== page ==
If the client has a target account list already, that requires a different process with a couple more steps. We’ll start by ingesting the ABM target account list and clean, match and de-duplicate the account records. From there, we the enrich data with technographics, intent and custom research, develop an ideal customer profile (ICP) and model the account list. Finally, we create a set of lookalike accounts and the data segments based on modelled propensity.


Segmentation Example.  Note that the term ‘installed base’ refers to a technographic profile, it does not indicate an existing customer. 


Naturally, the approach is different in one-to-one ABM programmes. Here, account discovery replaces account identification. This requires a team effort to pull together a wide variety of information. An ideal place to start is with a customer that’s a close match to your ICP. With a team that consist of sales, marketing and any other customer-facing roles, it should be possible to pull together the following information:

  • Account objectives – goals, objectives and measures of success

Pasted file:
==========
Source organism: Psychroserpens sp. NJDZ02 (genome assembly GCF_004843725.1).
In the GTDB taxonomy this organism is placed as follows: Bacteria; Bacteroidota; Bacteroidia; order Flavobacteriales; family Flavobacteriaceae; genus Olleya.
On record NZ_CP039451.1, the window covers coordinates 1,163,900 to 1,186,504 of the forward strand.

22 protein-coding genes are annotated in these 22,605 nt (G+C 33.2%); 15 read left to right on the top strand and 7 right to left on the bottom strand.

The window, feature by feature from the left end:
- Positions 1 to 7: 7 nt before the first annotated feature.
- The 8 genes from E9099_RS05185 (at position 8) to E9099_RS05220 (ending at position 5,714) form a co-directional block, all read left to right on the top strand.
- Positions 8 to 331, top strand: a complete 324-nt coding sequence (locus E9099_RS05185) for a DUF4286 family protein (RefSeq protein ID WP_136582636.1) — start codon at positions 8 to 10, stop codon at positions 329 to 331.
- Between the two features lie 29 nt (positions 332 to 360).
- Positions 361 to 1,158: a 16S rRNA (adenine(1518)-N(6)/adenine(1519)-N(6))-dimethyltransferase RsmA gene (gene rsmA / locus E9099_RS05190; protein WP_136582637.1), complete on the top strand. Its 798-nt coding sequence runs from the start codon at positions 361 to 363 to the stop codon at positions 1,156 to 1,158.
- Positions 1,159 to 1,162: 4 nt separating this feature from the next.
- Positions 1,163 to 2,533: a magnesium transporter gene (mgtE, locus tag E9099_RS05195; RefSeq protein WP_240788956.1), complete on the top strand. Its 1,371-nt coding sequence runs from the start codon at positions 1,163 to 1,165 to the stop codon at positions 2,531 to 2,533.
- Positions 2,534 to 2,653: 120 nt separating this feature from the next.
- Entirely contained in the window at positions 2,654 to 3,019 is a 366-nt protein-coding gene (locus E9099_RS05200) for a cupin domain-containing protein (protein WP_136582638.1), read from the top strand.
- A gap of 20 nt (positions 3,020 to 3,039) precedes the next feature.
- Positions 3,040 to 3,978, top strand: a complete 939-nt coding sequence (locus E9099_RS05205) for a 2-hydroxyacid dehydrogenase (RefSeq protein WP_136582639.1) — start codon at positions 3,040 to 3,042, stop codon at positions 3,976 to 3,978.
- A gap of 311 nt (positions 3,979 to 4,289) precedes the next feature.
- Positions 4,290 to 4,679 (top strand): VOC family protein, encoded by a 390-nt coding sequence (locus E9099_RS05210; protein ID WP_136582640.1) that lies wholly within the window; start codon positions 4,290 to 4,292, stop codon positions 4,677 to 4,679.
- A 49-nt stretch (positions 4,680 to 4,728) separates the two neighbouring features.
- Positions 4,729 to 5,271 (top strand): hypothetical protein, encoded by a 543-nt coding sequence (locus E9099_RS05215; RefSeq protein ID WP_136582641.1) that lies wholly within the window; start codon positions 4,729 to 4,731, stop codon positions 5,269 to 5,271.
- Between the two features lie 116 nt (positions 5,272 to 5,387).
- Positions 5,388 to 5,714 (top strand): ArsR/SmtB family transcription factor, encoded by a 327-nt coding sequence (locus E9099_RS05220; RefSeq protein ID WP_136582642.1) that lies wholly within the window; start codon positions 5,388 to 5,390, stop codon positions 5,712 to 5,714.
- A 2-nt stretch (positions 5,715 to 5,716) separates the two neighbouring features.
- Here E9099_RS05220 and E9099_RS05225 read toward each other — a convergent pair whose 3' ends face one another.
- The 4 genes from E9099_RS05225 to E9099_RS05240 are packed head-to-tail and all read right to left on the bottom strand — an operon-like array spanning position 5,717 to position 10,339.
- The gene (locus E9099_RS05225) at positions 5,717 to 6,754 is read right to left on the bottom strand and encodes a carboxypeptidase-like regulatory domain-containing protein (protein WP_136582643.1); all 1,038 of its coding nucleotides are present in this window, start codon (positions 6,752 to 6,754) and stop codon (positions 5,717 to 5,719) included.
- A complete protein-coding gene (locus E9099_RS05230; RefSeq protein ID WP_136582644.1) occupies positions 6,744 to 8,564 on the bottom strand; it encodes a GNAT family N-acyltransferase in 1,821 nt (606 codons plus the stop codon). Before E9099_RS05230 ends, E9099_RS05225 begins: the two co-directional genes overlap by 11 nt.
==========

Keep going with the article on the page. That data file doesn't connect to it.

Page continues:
• Target audience – target buying centres, buying team profiles and personas

  • Account profile – account structure, including subsidiaries, org structure, IT budget, installed base and competitors

  • Account history – installed product/use case(s), account contacts, marketing touchpoints and account-specific content

  • Account priorities – internal and external drivers, company strategy and direction, business unit/department strategy and direction, executive priorities, key initiatives and measures of success

  • Lookalike accounts – purchasing drivers, inflection points for change, initiatives and measures of success, successful content and testimonials/case studies

The buyer’s journey